The aforementioned Kill All Comedy regularly releases videos as well, the best of which often feature John Reynolds (who may be the heir to Steve Brule’s mushmouthed throne). Shorts like Dadz and World’s Best Burger are undeniable in their polished silliness. Joe Avella wrote and directed Master of Inventions, a remarkable feature length film produced on a Kickstarter-sourced budget of less than $2,000. Videos from the sketch and improv gals behind The Katydids have been featured all over the internet, and their ongoing web series Teachers recently joined forces with The Onion, which relocated to Chicago last year. Since that relocation, many Chicago-based writers and comics, including Cullen Crawford, Daniel Kibblesmith, and David Sidorov, have began contributing to the Onion News Network, whose daily videos are often transcendent in their absurdity and darkness. [MB]


    While Chicago’s not short on talented, ambitious performers, the podcast scene (unfortunately) often mirrors the relative inexperience of many of the people involved. A lot of shows start out strong with a regular release schedule and audio quality that’s at least tolerable, before dropping off after six months (sometimes less). Among the shows that have not fallen victim to this recurring issue, there are a few gems. The musically-minded Revolutions Per Minute features local comics Joe McAdam and Nick Rouley discussing artists and playing songs based around a new theme each episode. The pair’s shared love for music and dick jokes make for an enjoyable listen. The similarly niche-y Naked Sports Live is a sports-themed talk show recorded live twice a week by Chicago-based standups Megan Gailey and Joe Kilgallon, who share  their own personal sports-related stories and perspectives on the latest in sports news.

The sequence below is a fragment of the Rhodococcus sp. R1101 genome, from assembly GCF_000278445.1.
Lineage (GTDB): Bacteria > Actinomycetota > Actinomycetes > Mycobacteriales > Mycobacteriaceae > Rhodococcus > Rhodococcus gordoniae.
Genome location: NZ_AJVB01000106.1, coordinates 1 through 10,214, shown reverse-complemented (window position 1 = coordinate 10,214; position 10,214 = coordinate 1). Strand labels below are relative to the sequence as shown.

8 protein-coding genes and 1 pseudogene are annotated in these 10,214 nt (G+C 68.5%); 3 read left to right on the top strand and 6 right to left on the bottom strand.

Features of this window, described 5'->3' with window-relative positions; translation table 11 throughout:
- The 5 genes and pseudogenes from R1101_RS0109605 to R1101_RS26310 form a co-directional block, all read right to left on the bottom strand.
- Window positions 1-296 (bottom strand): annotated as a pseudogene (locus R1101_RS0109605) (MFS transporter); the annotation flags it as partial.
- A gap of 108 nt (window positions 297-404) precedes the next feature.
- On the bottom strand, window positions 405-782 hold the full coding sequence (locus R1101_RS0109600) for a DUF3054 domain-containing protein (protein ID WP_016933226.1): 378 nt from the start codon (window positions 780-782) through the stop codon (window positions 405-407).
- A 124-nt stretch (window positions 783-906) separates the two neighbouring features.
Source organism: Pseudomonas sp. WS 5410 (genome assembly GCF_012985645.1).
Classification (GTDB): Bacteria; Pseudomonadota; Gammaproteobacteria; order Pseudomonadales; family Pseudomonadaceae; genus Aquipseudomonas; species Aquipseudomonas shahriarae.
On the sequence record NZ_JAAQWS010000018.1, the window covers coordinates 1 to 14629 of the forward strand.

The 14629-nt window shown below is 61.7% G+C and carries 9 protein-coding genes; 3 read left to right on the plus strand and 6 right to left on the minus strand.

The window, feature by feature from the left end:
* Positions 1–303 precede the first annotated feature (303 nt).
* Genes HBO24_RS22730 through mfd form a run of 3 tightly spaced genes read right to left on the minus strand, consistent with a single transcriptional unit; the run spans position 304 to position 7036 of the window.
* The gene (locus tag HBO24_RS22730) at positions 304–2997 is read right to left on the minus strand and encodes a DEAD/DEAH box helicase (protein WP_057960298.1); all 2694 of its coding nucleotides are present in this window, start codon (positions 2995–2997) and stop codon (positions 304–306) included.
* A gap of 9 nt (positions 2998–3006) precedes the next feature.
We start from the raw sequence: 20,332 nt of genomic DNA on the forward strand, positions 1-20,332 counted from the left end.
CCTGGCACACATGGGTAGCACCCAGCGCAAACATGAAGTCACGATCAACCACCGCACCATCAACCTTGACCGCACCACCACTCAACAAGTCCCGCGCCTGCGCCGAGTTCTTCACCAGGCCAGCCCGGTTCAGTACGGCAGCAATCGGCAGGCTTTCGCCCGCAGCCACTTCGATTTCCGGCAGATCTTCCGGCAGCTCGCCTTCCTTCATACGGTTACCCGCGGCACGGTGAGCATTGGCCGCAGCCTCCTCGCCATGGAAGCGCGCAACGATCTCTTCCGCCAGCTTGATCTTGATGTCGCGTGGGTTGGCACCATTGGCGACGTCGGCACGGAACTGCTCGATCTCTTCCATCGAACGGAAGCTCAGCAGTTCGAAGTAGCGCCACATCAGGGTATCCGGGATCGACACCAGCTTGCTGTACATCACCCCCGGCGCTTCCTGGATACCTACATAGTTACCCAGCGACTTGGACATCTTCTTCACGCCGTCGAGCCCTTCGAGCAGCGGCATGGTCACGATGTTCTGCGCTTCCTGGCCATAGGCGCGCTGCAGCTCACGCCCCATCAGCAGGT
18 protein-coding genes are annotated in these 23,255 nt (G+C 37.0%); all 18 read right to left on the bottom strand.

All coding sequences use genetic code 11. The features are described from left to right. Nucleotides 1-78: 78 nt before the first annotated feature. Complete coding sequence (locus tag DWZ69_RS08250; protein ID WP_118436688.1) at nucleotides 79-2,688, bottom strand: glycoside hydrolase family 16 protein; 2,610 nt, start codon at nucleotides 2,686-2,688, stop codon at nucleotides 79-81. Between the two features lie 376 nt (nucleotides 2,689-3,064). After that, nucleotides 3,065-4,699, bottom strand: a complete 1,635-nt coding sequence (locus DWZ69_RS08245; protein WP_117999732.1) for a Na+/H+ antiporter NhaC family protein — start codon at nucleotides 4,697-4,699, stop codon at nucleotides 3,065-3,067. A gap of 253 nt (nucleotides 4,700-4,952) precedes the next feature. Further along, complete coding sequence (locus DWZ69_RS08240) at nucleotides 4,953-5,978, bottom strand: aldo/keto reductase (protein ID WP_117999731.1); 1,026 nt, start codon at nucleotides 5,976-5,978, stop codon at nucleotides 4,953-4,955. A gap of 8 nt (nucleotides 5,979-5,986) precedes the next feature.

Late last year, the Improv Nerd podcast joined the Feral Audio podcast network, giving it an incremental jump in cred that few other local shows can boast. Improv Nerd finds former Chicago Public Radio host Jimmy Carrane interviewing, and sometimes performing with, various luminaries from the Chicago (and national) improv scene, like Matt Besser, Charna Halpern, and T.J. Jagodowski. Other shows worth checking out include Friesen Point, Wrestling With Depression, The Standup Mixtape, and the recently shuttered Poor Choices Show. [MB]

    Things to bookmark

    For whatever reason, Chicago comedy is lacking in the independent online resources category. The home pages for iO and Second City offer well-maintained bios and dates for their many performers, as well as up-to-date show information. In the self-promotional department, I maintain a blog called The Steamroller, which features interviews with and creative content from many talented Chicagoans. Earlier this year, two Steamroller features, one from C.J. Toledano, and one from Joe Kwaczala, went viral, to the delight of all involved. The comprehensive list of showcases and open mics on Comedy of Chicago is a well-maintained resource for those in search of Chicago standup. They also occasionally feature interesting submissions from local performers covering the ins and outs of the scene. [MB]

    Photo by Ian Freimuth

    Owen O’Riordan is a freelance copywriter comedy fan from the suburbs of Chicago. You can see some of his other work here and follow him on Twitter.

    Matt Byrne is a freelance writer living in Chicago, you can follow him on Twitter here and should read The Steamroller, his blog all about the Chicago comedy scene.

    Check out our other local guides:

    -Splitsider’s Guide to NYC’s Comedy Scene

    -Splitsider’s Guide to LA’s Comedy Scene

    -Splitsider’s Guide to Boston’s Comedy Scene

    -Splitsider’s Guide to Austin’s Comedy Scene

    Splitsider’s Guide to Chicago’s Comedy Scene